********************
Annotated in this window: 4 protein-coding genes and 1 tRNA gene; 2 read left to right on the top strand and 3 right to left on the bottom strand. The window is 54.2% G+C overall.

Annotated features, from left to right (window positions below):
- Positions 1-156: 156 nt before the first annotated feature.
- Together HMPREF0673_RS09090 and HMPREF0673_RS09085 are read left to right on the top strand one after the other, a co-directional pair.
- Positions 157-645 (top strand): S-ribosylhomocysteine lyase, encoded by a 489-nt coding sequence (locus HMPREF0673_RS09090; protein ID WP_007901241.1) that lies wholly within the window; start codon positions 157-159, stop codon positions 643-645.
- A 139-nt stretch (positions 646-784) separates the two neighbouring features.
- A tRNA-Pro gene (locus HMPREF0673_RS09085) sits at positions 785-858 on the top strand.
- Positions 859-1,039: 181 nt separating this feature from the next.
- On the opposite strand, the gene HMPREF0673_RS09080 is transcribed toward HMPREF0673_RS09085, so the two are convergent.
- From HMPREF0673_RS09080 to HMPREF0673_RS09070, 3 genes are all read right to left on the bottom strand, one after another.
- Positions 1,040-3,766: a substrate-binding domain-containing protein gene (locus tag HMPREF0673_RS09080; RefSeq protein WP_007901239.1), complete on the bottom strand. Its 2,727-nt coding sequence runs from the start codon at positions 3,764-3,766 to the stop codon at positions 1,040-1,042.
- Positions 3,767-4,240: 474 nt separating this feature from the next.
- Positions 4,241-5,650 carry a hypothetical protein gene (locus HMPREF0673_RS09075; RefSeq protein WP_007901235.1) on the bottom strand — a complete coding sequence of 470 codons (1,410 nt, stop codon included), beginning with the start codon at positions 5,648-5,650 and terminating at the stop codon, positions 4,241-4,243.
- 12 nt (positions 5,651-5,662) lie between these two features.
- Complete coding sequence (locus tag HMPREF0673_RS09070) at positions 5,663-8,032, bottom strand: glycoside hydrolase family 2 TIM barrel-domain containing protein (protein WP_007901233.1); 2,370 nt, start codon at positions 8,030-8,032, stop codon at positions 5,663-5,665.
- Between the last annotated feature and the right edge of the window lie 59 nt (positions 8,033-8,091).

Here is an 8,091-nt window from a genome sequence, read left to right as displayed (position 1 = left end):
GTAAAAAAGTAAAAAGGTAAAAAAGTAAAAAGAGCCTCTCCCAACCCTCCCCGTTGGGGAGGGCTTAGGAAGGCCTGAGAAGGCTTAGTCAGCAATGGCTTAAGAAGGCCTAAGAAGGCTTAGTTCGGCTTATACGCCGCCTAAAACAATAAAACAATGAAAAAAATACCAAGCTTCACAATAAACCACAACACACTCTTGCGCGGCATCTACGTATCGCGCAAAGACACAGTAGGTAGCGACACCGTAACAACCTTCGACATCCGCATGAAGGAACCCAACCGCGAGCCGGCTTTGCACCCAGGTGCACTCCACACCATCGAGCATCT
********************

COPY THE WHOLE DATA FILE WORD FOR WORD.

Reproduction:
Annotated in this window: 4 protein-coding genes and 1 tRNA gene; 2 read left to right on the top strand and 3 right to left on the bottom strand. The window is 54.2% G+C overall.

Annotated features, from left to right (window positions below):
- Positions 1-156: 156 nt before the first annotated feature.
- Together HMPREF0673_RS09090 and HMPREF0673_RS09085 are read left to right on the top strand one after the other, a co-directional pair.
- Positions 157-645 (top strand): S-ribosylhomocysteine lyase, encoded by a 489-nt coding sequence (locus HMPREF0673_RS09090; protein ID WP_007901241.1) that lies wholly within the window; start codon positions 157-159, stop codon positions 643-645.
- A 139-nt stretch (positions 646-784) separates the two neighbouring features.
- A tRNA-Pro gene (locus HMPREF0673_RS09085) sits at positions 785-858 on the top strand.
- Positions 859-1,039: 181 nt separating this feature from the next.
- On the opposite strand, the gene HMPREF0673_RS09080 is transcribed toward HMPREF0673_RS09085, so the two are convergent.
- From HMPREF0673_RS09080 to HMPREF0673_RS09070, 3 genes are all read right to left on the bottom strand, one after another.
- Positions 1,040-3,766: a substrate-binding domain-containing protein gene (locus tag HMPREF0673_RS09080; RefSeq protein WP_007901239.1), complete on the bottom strand. Its 2,727-nt coding sequence runs from the start codon at positions 3,764-3,766 to the stop codon at positions 1,040-1,042.
- Positions 3,767-4,240: 474 nt separating this feature from the next.
- Positions 4,241-5,650 carry a hypothetical protein gene (locus HMPREF0673_RS09075; RefSeq protein WP_007901235.1) on the bottom strand — a complete coding sequence of 470 codons (1,410 nt, stop codon included), beginning with the start codon at positions 5,648-5,650 and terminating at the stop codon, positions 4,241-4,243.
- 12 nt (positions 5,651-5,662) lie between these two features.
- Complete coding sequence (locus tag HMPREF0673_RS09070) at positions 5,663-8,032, bottom strand: glycoside hydrolase family 2 TIM barrel-domain containing protein (protein WP_007901233.1); 2,370 nt, start codon at positions 8,030-8,032, stop codon at positions 5,663-5,665.
- Between the last annotated feature and the right edge of the window lie 59 nt (positions 8,033-8,091).

Here is an 8,091-nt window from a genome sequence, read left to right as displayed (position 1 = left end):
GTAAAAAAGTAAAAAGGTAAAAAAGTAAAAAGAGCCTCTCCCAACCCTCCCCGTTGGGGAGGGCTTAGGAAGGCCTGAGAAGGCTTAGTCAGCAATGGCTTAAGAAGGCCTAAGAAGGCTTAGTTCGGCTTATACGCCGCCTAAAACAATAAAACAATGAAAAAAATACCAAGCTTCACAATAAACCACAACACACTCTTGCGCGGCATCTACGTATCGCGCAAAGACACAGTAGGTAGCGACACCGTAACAACCTTCGACATCCGCATGAAGGAACCCAACCGCGAGCCGGCTTTGCACCCAGGTGCACTCCACACCATCGAGCATCT